The group of 47 URUs (141 renal segments) without VUR served as the control group (group A). The group of 139 URUs (417 renal segments) with VUR was additionally divided into two subgroups: 73 without IRR (219 renal segments) (group B) and 66 with IRR (198 renal segments) (group C). All patients from the studied groups underwent a DMSA scan. The URUs with IRRs were not additionally classified according to the size of the IRR.
Contrast-Enhanced Voiding Urosonography Procedure
Although the VCUG is still the gold standard for the detection of VUR in some hospitals, ceVUS is a standard procedure for the same indications in our hospital due to the absence of radiation, high sensitivity, and safety if performed according to current recommendations (27, 28, 31–34). The ultrasound contrast agent (UCA) that we used consisted of an active substance, sulfur hexafluoride in the form of microbubbles (SonoVue, Bracco, Italy). The procedure lasts 10–20 min and can be repeated several times, if necessary. The procedure starts with the catheterization of the patient’s bladder with a 6F–8F feeding tube or hydrophilic catheter. When the bladder is completely emptied, then the UCA solution is prepared by injecting 0.5 ml of UCA into 250 ml of the saline bag and instilled into the urinary bladder through the catheter under the pressure of 70–100 cm column of water. The bladder is filled until functional bladder capacity is reached or until the child starts to void. ceVUS was followed by Ultrasound machine GE Logiq S8 by probes C 2–9 and 9 L, using B-mode and harmonic imaging with a mechanical index of 0.06–0.08. During the procedure, two experienced pediatric nephrologists inspected the kidneys and bladder every 10–20 s and recorded digital images and video clips, if necessary. The results were concluded consensually. The appearance of IRR looks like a “smoke-like” extension of UCA, spreading from the renal calyces through the papillary ducts to the renal parenchyma. Besides the appearance of IRR, we also recorded the exact locations of IRR, distinguishing the occurrence of IRRs in the upper, middle, or lower renal segments, or in combined locations (Figure 1).
Figure 1. (A) Contrast-enhanced voiding urosonography (ceVUS) of the right kidney. The intrarenal reflux (IRR) is visible in the upper and middle renal segments (indicated by yellow arrows). (B) DMSA scan of the right kidney shows reduced DMSA signals (indicated by black arrows) in the upper, middle, and lower renal segments (indicated by black arrows), and a scar in the lower renal segment (indicated by white arrow).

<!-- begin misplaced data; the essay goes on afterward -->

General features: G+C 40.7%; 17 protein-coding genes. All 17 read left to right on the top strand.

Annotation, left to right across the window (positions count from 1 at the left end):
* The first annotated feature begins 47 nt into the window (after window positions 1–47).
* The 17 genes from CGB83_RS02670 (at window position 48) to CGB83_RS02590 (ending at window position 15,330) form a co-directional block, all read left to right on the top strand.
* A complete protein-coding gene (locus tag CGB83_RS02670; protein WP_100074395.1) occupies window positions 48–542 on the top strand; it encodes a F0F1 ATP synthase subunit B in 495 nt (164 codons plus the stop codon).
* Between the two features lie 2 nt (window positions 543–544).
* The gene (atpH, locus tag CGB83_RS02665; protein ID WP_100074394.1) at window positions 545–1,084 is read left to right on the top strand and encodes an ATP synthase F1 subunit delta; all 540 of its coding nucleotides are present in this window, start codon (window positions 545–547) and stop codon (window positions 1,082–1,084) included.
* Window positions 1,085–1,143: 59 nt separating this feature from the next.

DMSA Scan Procedure
Every patient from the study underwent a DMSA scan following guidelines from the European Association of Nuclear Medicine (35). The DMSA scan is a nuclear imaging procedure that identifies the uptake of DMSA in the kidney parenchyma. Usually, the DMSA scan is performed approximately 6 months after the first febrile UTI. The procedure is started with an i.v. injection of 99mTc-DMSA to the patient in the supine position. Doses of radioisotope are measured according to the patient’s body surface. The images are taken from both sides (anterior and posterior positions of the patient). Images are made by a double-headed gamma camera with a low-energy, high-resolution collimator. Images of both kidneys are made with a total of 300,000–500,000 counts with a matrix of 128 × 128. A DMSA scan was normal if there was a homogenous uptake of the radiotracer. Three independent specialists in nuclear medicine estimated visual measurements in DMSA scans. They were not aware of the results of the previously performed ceVUS or renal ultrasonography. They were told to analyze upper, middle, or lower renal segments independently in terms of the intensity of DMSA uptake and the possible presence of parenchymal scars. Only the findings that were confirmed by at least two observers were taken into consideration (Figure 1). The parenchymal scar was defined as a decreased uptake and inhomogeneous distribution of DMSA together with a deformed renal outline over the affected part of the kidney.